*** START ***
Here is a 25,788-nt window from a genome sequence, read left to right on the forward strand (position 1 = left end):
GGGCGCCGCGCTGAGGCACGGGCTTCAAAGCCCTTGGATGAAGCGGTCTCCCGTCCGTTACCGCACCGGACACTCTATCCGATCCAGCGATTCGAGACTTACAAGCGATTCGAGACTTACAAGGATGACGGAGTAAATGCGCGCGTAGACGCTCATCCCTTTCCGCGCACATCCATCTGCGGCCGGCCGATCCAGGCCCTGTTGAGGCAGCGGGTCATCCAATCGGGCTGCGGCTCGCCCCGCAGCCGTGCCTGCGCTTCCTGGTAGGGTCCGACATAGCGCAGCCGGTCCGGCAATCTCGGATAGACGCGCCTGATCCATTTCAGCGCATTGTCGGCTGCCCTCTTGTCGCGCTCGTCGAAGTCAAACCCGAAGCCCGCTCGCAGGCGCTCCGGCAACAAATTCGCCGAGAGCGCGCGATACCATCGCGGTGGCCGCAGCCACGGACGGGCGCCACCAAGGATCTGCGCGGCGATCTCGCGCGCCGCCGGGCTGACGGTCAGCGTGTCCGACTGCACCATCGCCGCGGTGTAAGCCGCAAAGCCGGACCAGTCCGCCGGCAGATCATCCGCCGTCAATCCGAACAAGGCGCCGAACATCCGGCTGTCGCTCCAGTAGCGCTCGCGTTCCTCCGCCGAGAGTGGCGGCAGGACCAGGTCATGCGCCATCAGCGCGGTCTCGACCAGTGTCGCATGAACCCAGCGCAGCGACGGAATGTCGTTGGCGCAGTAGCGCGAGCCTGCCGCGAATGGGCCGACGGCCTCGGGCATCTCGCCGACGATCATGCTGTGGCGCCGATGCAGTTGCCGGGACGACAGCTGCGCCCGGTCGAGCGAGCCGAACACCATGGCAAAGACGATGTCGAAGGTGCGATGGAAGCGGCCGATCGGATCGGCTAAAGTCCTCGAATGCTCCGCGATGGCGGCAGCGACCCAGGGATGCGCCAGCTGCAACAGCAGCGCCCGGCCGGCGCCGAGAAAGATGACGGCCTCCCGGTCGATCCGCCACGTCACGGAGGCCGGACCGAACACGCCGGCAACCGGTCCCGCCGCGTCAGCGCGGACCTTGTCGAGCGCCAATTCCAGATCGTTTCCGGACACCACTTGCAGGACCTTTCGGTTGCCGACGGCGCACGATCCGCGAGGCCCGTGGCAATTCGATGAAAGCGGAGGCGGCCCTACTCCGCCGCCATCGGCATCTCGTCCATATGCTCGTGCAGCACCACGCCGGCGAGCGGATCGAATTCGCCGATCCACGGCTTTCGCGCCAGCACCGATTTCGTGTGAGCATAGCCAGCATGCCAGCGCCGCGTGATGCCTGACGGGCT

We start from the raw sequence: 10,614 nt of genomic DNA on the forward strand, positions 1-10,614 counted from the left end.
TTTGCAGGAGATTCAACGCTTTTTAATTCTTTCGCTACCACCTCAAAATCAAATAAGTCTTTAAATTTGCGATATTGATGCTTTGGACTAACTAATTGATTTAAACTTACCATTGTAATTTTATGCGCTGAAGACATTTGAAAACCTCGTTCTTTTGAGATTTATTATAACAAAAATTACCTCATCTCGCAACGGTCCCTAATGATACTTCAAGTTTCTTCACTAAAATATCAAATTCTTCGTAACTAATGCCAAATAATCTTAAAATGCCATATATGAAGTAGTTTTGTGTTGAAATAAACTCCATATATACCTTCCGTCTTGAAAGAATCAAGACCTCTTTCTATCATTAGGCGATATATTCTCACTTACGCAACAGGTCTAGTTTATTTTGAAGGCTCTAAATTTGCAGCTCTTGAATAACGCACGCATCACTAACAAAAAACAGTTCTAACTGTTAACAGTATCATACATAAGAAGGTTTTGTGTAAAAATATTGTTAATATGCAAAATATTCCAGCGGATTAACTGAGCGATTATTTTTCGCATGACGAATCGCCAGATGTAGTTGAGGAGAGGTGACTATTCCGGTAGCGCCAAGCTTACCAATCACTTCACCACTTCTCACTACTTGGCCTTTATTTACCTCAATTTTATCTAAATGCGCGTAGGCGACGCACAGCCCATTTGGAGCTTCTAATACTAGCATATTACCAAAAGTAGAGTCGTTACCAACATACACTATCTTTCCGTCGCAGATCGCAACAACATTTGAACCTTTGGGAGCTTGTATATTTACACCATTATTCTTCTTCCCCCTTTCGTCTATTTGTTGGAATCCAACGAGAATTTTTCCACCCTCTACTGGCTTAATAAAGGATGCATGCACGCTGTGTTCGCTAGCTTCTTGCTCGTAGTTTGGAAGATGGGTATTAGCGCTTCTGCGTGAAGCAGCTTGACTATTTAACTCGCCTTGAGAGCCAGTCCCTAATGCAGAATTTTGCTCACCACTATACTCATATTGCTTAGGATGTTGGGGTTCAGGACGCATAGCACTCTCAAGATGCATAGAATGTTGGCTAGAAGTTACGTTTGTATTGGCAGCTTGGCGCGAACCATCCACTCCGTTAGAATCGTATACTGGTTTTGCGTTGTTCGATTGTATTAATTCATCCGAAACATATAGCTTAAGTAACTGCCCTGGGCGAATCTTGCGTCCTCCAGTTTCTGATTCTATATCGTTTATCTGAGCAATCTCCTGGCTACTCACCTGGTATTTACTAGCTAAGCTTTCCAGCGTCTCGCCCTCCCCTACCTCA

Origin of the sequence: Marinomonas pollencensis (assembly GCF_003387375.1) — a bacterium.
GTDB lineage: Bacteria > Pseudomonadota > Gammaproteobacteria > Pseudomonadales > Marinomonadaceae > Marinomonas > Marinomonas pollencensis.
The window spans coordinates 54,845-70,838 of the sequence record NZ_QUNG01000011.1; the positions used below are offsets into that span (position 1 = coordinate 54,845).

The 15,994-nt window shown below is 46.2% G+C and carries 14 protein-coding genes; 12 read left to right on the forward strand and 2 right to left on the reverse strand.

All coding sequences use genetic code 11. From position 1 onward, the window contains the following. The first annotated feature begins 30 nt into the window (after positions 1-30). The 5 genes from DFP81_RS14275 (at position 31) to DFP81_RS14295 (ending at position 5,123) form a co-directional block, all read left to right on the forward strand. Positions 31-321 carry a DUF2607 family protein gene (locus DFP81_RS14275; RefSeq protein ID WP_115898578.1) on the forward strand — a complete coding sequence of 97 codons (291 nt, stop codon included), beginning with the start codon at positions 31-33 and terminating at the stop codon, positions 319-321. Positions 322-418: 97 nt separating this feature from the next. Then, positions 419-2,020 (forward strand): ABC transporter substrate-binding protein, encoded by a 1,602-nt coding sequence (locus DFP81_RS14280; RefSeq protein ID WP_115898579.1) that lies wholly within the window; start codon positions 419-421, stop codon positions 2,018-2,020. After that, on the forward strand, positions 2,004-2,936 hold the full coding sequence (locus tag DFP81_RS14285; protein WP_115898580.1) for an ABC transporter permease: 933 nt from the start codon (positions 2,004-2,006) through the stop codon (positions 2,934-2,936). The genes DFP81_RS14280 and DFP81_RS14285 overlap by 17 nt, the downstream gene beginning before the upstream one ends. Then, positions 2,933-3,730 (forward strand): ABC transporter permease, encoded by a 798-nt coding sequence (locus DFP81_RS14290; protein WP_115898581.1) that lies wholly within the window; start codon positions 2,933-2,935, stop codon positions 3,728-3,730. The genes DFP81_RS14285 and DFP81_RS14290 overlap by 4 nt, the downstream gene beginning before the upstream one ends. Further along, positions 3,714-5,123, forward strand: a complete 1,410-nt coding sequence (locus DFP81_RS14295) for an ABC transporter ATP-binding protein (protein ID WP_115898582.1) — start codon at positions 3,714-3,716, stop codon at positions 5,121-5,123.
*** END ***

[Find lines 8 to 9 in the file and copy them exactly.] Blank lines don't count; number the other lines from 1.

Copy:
The 15,994-nt window shown below is 46.2% G+C and carries 14 protein-coding genes; 12 read left to right on the forward strand and 2 right to left on the reverse strand.

All coding sequences use genetic code 11. From position 1 onward, the window contains the following. The first annotated feature begins 30 nt into the window (after positions 1-30). The 5 genes from DFP81_RS14275 (at position 31) to DFP81_RS14295 (ending at position 5,123) form a co-directional block, all read left to right on the forward strand. Positions 31-321 carry a DUF2607 family protein gene (locus DFP81_RS14275; RefSeq protein ID WP_115898578.1) on the forward strand — a complete coding sequence of 97 codons (291 nt, stop codon included), beginning with the start codon at positions 31-33 and terminating at the stop codon, positions 319-321. Positions 322-418: 97 nt separating this feature from the next. Then, positions 419-2,020 (forward strand): ABC transporter substrate-binding protein, encoded by a 1,602-nt coding sequence (locus DFP81_RS14280; RefSeq protein ID WP_115898579.1) that lies wholly within the window; start codon positions 419-421, stop codon positions 2,018-2,020. After that, on the forward strand, positions 2,004-2,936 hold the full coding sequence (locus tag DFP81_RS14285; protein WP_115898580.1) for an ABC transporter permease: 933 nt from the start codon (positions 2,004-2,006) through the stop codon (positions 2,934-2,936). The genes DFP81_RS14280 and DFP81_RS14285 overlap by 17 nt, the downstream gene beginning before the upstream one ends. Then, positions 2,933-3,730 (forward strand): ABC transporter permease, encoded by a 798-nt coding sequence (locus DFP81_RS14290; protein WP_115898581.1) that lies wholly within the window; start codon positions 2,933-2,935, stop codon positions 3,728-3,730. The genes DFP81_RS14285 and DFP81_RS14290 overlap by 4 nt, the downstream gene beginning before the upstream one ends. Further along, positions 3,714-5,123, forward strand: a complete 1,410-nt coding sequence (locus DFP81_RS14295) for an ABC transporter ATP-binding protein (protein ID WP_115898582.1) — start codon at positions 3,714-3,716, stop codon at positions 5,121-5,123.